Monday, March 19, 2007

Did Jefferson Abuse His Authority to Count Himself into the Presidency?

This article by Bruce Ackerman at HNN is very interesting! It asks the question if Jefferson abused his power by counting the votes in the Senate to decide the Election of 1800 - an election which ultimately made him President!

The article mainly discusses the question of Georgia's electoral votes:
Although the Constitution is a famously short document, it devotes an entire sentence to defining a legally valid presidential ballot, requiring electors to “make a List of all the Persons voted for, and of the Number of Votes for each; which List they shall sign and certify, and transmit sealed to the Seat of the Government.” Although the Georgians prepared a “list,” nothing identifies Jefferson and Burr as “the Persons voted for.” Indeed, it isn’t even clear that the Georgia document is an electoral vote at all, let alone one that has been “signed” and “certified” as such.
Nevertheless, Jefferson counted it, without giving Congress a chance to consider or overrule his decision. Before condemning him, consider the consequences if he had allowed Congress to intervene. Since there were Federalist majorities in both Houses, Congress would probably have overruled him, opening the door for one of their own candidates to gain the presidency in the House run-off. This result would have been even more shocking, since the Georgia mistake was merely technical, and the state had indeed given their votes to Jefferson and Burr.

The article ends with the thought that this action could provide a dangerous precedent in future elections:
But there is more than history at stake. The Constitution continues to assign the vote-counting job to the sitting vice-president. In 2000, for example, it was Al Gore’s job to preside over the electoral vote count in his hotly-disputed presidential contest with George W. Bush. By the time Gore’s chance came on January 6, 2001, the Supreme Court’s decision in December had reduced the vote-count to an empty ritual. But when the next Electoral College crisis strikes, the Court may not be so interventionist, and it may be up to the President of the Senate, in collaboration with the Congress, to make a final decision on a disputed election. At that point, Thomas Jefferson’s actions of 1801 will serve as a crucial precedent, and we will need all the help that history can give us in muddling our way through yet another constitutional crisis generated by the Founders’ failures in constitutional design.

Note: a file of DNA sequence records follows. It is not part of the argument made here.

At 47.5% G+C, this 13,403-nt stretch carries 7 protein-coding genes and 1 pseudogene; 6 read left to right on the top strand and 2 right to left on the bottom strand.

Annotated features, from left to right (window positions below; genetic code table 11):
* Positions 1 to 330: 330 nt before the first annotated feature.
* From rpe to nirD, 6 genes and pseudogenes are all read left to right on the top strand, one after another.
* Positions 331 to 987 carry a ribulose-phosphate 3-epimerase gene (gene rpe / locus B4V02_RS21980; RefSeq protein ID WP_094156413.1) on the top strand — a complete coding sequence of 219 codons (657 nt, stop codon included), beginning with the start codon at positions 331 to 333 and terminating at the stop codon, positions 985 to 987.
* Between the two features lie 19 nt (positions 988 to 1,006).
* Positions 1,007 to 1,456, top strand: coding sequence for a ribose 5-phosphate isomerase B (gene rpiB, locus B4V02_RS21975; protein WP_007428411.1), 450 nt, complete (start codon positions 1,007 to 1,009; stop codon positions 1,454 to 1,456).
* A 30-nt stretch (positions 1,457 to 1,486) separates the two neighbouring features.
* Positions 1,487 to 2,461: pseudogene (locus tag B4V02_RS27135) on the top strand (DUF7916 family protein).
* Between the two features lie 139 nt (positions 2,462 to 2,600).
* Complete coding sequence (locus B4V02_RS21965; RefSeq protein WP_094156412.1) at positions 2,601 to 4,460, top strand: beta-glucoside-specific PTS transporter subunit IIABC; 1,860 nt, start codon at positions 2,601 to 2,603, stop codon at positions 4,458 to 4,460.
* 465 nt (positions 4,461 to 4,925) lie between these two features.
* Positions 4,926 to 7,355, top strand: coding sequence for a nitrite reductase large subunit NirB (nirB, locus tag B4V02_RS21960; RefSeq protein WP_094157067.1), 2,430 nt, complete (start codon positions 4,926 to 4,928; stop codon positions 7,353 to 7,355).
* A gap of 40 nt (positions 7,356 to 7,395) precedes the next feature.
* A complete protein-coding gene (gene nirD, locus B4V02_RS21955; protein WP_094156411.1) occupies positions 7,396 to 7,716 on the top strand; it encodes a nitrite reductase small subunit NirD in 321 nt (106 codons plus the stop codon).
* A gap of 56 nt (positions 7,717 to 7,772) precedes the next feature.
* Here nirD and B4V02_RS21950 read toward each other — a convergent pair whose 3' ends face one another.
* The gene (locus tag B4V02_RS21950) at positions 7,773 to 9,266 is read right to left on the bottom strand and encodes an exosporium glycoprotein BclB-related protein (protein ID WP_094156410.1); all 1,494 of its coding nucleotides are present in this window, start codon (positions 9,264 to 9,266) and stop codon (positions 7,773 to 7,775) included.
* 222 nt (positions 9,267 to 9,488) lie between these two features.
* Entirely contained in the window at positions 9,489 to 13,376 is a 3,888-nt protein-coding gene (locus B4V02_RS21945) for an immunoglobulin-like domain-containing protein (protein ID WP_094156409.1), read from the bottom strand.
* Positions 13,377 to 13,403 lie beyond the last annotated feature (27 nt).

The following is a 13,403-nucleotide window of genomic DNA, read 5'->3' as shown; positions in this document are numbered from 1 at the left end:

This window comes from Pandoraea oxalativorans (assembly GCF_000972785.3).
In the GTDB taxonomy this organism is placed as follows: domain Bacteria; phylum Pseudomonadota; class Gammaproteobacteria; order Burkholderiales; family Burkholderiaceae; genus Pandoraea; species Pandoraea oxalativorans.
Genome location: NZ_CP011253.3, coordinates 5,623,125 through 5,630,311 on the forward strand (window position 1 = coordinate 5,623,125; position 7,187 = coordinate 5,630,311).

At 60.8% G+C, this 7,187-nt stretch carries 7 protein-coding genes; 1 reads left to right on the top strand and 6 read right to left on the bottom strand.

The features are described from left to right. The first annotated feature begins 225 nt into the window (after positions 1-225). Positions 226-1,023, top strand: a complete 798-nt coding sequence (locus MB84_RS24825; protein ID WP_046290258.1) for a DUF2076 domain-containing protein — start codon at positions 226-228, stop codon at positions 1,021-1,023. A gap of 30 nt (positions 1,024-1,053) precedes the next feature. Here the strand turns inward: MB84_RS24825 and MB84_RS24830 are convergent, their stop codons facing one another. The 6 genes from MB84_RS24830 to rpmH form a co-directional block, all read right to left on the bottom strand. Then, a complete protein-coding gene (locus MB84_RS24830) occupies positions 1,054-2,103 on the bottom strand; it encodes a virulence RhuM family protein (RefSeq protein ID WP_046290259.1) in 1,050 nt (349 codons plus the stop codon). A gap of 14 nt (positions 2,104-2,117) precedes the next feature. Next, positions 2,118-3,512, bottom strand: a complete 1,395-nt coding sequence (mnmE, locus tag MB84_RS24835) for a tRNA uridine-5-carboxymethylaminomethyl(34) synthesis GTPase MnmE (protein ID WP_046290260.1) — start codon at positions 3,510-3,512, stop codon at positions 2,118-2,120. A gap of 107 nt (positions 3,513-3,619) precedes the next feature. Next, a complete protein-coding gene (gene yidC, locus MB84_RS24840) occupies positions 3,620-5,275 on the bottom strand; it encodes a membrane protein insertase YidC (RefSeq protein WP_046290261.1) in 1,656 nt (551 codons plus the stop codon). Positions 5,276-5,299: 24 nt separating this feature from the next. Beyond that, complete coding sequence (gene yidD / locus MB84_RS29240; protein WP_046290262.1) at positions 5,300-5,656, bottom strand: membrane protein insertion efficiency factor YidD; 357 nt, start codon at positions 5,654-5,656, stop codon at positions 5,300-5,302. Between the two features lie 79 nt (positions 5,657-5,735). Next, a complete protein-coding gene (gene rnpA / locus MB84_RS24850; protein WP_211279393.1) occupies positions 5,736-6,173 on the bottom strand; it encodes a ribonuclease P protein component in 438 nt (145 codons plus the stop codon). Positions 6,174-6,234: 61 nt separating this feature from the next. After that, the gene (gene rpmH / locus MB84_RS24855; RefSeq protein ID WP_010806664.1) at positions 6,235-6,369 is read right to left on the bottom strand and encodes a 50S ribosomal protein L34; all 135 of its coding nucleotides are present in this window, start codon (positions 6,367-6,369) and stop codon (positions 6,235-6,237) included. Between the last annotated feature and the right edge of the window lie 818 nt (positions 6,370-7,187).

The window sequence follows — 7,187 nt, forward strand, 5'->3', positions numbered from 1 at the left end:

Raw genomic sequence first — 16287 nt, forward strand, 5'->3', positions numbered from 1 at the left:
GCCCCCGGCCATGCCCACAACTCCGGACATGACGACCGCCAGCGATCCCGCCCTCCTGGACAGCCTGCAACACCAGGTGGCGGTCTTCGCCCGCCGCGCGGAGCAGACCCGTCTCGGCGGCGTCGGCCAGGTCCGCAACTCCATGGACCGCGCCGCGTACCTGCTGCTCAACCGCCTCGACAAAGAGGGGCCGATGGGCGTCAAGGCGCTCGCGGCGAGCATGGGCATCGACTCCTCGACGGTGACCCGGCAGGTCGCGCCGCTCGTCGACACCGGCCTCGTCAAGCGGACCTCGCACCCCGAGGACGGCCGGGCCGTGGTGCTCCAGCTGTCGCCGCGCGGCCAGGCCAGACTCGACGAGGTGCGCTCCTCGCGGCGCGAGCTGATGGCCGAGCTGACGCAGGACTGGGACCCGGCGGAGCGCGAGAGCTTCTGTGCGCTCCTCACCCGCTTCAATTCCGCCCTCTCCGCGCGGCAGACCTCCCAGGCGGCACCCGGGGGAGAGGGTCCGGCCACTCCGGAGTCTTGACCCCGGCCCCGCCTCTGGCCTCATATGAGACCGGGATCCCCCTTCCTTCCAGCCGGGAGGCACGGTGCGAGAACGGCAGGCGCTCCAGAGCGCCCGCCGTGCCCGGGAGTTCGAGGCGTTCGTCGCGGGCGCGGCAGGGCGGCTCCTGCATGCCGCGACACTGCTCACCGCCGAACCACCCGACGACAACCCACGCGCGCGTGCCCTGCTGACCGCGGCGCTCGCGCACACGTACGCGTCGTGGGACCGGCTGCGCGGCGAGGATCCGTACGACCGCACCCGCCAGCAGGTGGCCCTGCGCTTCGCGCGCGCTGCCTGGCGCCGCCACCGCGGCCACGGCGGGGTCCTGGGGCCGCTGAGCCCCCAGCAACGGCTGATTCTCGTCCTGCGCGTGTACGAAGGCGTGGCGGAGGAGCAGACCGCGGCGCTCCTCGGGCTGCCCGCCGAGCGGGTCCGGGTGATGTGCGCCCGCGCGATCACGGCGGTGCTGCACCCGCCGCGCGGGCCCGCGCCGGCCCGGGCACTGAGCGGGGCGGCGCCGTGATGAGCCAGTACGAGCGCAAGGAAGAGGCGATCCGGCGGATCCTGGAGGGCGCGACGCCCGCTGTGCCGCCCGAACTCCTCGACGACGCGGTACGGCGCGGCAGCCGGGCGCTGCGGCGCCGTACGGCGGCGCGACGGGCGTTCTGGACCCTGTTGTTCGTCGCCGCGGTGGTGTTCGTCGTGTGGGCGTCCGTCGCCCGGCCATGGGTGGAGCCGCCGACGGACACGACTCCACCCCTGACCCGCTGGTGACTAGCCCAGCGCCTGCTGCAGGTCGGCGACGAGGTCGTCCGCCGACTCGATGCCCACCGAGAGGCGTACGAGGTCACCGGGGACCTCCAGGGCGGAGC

1 comment:

M said...

I read this article as well and found it interesting. Clearly, Jefferson took some liberties by allowing the Georgia electoral votes to be counted on his behalf. However, this was the intent of the Georgia electors so it was not necessarily immoral.

Imagine if this happened today. Jefferson's opponents would accuse him of stealing the White House, claim he was "not my president," and there would be a billion web sites and blogs up about the stolen election of 1800. :]